Posted by Keriann Koeman on Sep 15th 2016
Looking for ideas for a perennial spring garden that will wow you and the bees? All you need to do is follow these three easy steps when choosing bulbs and your garden will be considered the bees knees!
1. Choose bulbs or seeds that have not been treated with pesticides. They easiest way to be sure is if they are labeled as USDA Organic. This means they have not been treated with bee harming systemic pesticides like neonicotinoids. One of our favorite seed providers is the Hudson Valley Seed Library. They still have organic garlic available too, which you can plant now along with some great flower mixes which will start to come up after the tulips and daffodils
2. Choose varieties that will bloom consecutively for the longest lasting spring garden. Planting this way can extend bloom time up to a month or more. The flower description usually tells you if they bloom early, mid or late spring. Early blooms like crocus are a crucial early pollen source for bees as they become more active and have to feed their brood. Mid and late flowers continue to provide beautiful pollen laden blooms throughout spring. Happy Bees & Happy Gardeners.
3. Lastly, don't make the mistake of planting bulbs one by one. This brings the wow factor way down and is way more work than necessary. Plant in clumps of at least 10 bulbs or more for the most impact. Dig one larger hole instead of lots of individual ones. Some mightcall it lazy gardening but I think its just more efficient :)
Take it a step further and sow flowers seeds over the soil and your garden will bloom throughout the summer. Shazam-you now look like an amazing gardener! I like the Seed Library's Bird Lovers Mix which can be planted in the fall or their Northeast Native Mix which is planted in the spring and includes lots of great flowers for bees and milkweed for the Monarch Butterfly.
Here's what I'll be planting in my perennial bee garden this fall:
1. Super early blooming crocus King of the Striped and Ruby Giant- these are small so I use them in borders.
2. Early blooming daffodil Jet Fire - its shorter and adds depth when mixed with taller daffodils.
3. Early to mid blooming daffodils Bridal Crown and Thalia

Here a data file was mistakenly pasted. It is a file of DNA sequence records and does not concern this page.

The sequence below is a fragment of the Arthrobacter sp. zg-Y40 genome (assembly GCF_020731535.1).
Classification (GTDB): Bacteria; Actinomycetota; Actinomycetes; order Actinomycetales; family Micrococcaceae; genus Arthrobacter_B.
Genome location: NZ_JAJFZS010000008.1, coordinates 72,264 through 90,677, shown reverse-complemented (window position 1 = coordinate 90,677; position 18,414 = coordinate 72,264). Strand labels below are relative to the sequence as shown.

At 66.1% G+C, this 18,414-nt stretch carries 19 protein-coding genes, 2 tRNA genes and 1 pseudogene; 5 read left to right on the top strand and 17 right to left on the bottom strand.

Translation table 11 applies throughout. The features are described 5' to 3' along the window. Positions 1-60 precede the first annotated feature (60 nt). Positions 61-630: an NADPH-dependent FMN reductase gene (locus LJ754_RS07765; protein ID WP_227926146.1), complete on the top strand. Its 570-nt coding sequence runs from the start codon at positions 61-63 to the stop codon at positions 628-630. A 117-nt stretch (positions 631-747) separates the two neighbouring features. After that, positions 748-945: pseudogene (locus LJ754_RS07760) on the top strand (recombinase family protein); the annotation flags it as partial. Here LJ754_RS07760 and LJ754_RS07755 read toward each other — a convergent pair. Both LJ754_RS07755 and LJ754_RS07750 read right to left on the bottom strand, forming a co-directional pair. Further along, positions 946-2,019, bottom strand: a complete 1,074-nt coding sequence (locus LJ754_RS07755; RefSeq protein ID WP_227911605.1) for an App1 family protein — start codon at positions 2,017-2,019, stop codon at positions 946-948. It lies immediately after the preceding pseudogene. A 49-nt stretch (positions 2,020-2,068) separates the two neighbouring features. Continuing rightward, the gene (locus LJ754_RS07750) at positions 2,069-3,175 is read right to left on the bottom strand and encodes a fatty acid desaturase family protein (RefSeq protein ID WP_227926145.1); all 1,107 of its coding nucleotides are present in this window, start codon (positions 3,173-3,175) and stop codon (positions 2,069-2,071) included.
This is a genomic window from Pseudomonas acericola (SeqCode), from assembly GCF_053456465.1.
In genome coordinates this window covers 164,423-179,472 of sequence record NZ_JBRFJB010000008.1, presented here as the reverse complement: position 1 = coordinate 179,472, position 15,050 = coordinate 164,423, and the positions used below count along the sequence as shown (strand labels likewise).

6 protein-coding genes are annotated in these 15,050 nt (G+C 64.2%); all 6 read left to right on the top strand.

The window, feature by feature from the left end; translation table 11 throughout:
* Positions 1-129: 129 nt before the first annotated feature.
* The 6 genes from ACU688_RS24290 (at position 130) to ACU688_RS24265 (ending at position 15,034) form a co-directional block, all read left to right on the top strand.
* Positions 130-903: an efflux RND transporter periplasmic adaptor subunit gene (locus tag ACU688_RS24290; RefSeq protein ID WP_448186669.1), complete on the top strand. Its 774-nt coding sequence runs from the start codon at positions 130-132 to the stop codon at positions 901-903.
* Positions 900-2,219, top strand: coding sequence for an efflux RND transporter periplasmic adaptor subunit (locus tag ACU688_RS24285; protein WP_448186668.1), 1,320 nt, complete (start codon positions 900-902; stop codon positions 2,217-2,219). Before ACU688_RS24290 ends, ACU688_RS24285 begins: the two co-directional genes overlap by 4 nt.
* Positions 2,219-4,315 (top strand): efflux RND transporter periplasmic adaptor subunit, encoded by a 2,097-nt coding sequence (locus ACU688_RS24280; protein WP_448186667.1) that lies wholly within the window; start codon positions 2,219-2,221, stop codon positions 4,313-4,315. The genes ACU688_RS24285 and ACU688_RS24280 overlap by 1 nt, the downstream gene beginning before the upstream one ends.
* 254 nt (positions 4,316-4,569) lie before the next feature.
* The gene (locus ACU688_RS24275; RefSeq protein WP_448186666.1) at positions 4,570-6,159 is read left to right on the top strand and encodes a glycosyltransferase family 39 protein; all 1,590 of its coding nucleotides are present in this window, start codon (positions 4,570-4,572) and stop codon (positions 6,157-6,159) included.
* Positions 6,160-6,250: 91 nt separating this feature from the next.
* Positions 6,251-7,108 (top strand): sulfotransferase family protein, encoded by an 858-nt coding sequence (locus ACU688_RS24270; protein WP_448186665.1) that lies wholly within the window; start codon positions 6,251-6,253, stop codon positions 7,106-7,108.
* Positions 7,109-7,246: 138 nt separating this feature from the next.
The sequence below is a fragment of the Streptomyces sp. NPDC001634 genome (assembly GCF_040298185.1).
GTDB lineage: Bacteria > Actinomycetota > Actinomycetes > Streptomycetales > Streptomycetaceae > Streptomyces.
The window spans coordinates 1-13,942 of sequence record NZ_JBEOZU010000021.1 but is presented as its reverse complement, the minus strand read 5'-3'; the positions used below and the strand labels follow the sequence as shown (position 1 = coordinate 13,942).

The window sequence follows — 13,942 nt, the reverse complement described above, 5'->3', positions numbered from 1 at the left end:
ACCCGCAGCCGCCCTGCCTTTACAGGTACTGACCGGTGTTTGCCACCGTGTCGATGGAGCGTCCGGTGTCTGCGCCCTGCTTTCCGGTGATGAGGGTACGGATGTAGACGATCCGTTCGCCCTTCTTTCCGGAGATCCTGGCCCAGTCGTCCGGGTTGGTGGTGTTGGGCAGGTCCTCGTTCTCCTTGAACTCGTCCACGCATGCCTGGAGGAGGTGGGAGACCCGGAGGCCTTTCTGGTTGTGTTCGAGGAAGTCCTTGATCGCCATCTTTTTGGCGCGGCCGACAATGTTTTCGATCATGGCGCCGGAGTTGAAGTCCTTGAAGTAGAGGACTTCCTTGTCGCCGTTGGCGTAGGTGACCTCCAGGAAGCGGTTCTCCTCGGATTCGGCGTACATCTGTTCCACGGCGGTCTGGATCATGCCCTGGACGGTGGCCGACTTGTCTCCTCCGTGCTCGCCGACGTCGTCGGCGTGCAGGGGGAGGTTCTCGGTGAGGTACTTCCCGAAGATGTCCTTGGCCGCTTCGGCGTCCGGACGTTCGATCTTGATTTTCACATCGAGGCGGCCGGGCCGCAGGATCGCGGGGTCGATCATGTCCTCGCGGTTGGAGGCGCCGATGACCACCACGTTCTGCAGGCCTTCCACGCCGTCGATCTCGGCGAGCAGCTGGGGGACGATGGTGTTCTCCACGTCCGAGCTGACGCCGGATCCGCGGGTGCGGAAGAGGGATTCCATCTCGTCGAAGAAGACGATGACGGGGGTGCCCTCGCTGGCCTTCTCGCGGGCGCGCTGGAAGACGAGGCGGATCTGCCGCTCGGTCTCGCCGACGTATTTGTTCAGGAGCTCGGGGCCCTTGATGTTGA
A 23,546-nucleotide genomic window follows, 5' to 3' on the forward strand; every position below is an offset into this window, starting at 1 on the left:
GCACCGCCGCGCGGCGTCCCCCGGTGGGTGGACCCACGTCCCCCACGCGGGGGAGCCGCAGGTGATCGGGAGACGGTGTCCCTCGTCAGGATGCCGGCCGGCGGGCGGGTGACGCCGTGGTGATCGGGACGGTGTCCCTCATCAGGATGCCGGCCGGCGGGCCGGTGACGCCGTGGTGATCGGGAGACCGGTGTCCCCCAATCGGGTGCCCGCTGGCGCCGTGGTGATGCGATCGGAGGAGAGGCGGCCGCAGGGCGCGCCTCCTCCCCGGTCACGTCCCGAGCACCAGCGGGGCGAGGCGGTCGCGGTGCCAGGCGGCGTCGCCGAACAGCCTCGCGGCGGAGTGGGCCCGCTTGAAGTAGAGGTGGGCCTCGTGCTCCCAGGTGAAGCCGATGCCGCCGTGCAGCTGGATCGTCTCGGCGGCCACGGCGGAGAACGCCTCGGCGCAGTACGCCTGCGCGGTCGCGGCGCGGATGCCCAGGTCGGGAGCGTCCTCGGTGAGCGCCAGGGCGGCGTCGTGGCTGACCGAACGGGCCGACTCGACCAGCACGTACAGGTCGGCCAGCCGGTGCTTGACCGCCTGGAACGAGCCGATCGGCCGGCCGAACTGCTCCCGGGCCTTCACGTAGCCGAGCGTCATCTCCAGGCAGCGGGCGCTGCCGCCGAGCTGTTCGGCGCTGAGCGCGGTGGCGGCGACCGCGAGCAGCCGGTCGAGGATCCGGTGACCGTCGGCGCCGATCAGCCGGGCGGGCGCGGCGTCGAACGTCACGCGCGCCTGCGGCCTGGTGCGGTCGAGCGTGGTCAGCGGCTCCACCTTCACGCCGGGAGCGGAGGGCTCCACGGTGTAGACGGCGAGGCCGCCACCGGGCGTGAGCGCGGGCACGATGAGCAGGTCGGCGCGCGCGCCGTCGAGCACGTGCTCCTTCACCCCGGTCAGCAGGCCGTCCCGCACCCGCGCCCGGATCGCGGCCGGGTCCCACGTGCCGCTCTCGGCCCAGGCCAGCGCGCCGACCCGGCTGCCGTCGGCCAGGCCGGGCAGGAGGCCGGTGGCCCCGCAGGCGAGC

4. Mid blooming daffodil Tresamble and maybe some blue or lavender hyacinth for a splash of color and fragrance.
As an extra bee bonus I always have a clump of Muscari somewhere that blooms mid spring and smells amazing. Muscari is very versatile. Plant it with crocus, throughout your daffodils like a carpet of blue or in a pot on your porch to welcome guests with its subtle but sweet fragrance and gorgeous eye popping blue grape-like blooms.
If this a bit too much for your space or budget you can easily pair it down to just one crocus,some muscari and a few daffodils. You can't really go wrong with any combination. Nature magically creates a spectacular show.
I would love to see your ideas and creations and encourage you to share on our social media pages.
Why organic flower bulbs?We don't eat flowers so why does organic matter? Did you know that bees, birds and butterflies are in danger because of systemic pesticides used in conventional (flower) farming? They collect pollen, eat seeds and drink the water that is contaminated with pesticide runoff. Even if you don't spray in your own [...]
Why you'll love local flowers Better qualityMost of our bulbs are grown right here in the U.S. in healthy New England soil! We do not use synthetic fungicides, herbicides, or pesticides in the production of our flower bulbs. Instead, we enhance the soils natural fertility, which boosts its immune system. As a result our bulbs [...]